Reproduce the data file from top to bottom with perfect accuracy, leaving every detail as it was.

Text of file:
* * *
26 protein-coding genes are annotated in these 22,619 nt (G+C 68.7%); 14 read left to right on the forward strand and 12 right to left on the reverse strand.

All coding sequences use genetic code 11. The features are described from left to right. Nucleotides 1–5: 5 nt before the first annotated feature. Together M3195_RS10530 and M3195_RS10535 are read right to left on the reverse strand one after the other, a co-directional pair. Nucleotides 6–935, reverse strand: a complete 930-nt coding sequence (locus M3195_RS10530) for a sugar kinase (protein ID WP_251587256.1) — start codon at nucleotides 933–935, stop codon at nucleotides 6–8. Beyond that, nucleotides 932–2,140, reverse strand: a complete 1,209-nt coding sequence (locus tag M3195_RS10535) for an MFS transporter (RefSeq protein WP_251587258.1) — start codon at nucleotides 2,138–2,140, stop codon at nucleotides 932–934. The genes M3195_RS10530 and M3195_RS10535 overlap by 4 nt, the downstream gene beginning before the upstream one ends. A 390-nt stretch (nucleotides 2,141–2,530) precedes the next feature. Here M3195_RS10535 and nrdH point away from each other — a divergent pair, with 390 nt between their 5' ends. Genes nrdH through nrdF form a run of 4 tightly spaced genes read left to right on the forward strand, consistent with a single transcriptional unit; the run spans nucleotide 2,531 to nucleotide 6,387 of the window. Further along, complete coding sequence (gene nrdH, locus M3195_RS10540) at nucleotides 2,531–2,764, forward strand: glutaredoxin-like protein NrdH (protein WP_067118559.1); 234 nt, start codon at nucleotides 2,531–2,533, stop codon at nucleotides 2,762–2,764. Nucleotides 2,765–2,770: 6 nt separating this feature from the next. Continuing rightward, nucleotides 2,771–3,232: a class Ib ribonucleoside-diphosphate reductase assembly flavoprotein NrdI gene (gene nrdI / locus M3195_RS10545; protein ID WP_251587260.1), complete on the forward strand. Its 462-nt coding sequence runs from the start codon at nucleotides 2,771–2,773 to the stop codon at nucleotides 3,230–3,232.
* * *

26 protein-coding genes are annotated in these 22,619 nt (G+C 68.7%); 14 read left to right on the forward strand and 12 right to left on the reverse strand.

All coding sequences use genetic code 11. The features are described from left to right. Nucleotides 1–5: 5 nt before the first annotated feature. Together M3195_RS10530 and M3195_RS10535 are read right to left on the reverse strand one after the other, a co-directional pair. Nucleotides 6–935, reverse strand: a complete 930-nt coding sequence (locus M3195_RS10530) for a sugar kinase (protein ID WP_251587256.1) — start codon at nucleotides 933–935, stop codon at nucleotides 6–8. Beyond that, nucleotides 932–2,140, reverse strand: a complete 1,209-nt coding sequence (locus tag M3195_RS10535) for an MFS transporter (RefSeq protein WP_251587258.1) — start codon at nucleotides 2,138–2,140, stop codon at nucleotides 932–934. The genes M3195_RS10530 and M3195_RS10535 overlap by 4 nt, the downstream gene beginning before the upstream one ends. A 390-nt stretch (nucleotides 2,141–2,530) precedes the next feature. Here M3195_RS10535 and nrdH point away from each other — a divergent pair, with 390 nt between their 5' ends. Genes nrdH through nrdF form a run of 4 tightly spaced genes read left to right on the forward strand, consistent with a single transcriptional unit; the run spans nucleotide 2,531 to nucleotide 6,387 of the window. Further along, complete coding sequence (gene nrdH, locus M3195_RS10540) at nucleotides 2,531–2,764, forward strand: glutaredoxin-like protein NrdH (protein WP_067118559.1); 234 nt, start codon at nucleotides 2,531–2,533, stop codon at nucleotides 2,762–2,764. Nucleotides 2,765–2,770: 6 nt separating this feature from the next. Continuing rightward, nucleotides 2,771–3,232: a class Ib ribonucleoside-diphosphate reductase assembly flavoprotein NrdI gene (gene nrdI / locus M3195_RS10545; protein ID WP_251587260.1), complete on the forward strand. Its 462-nt coding sequence runs from the start codon at nucleotides 2,771–2,773 to the stop codon at nucleotides 3,230–3,232.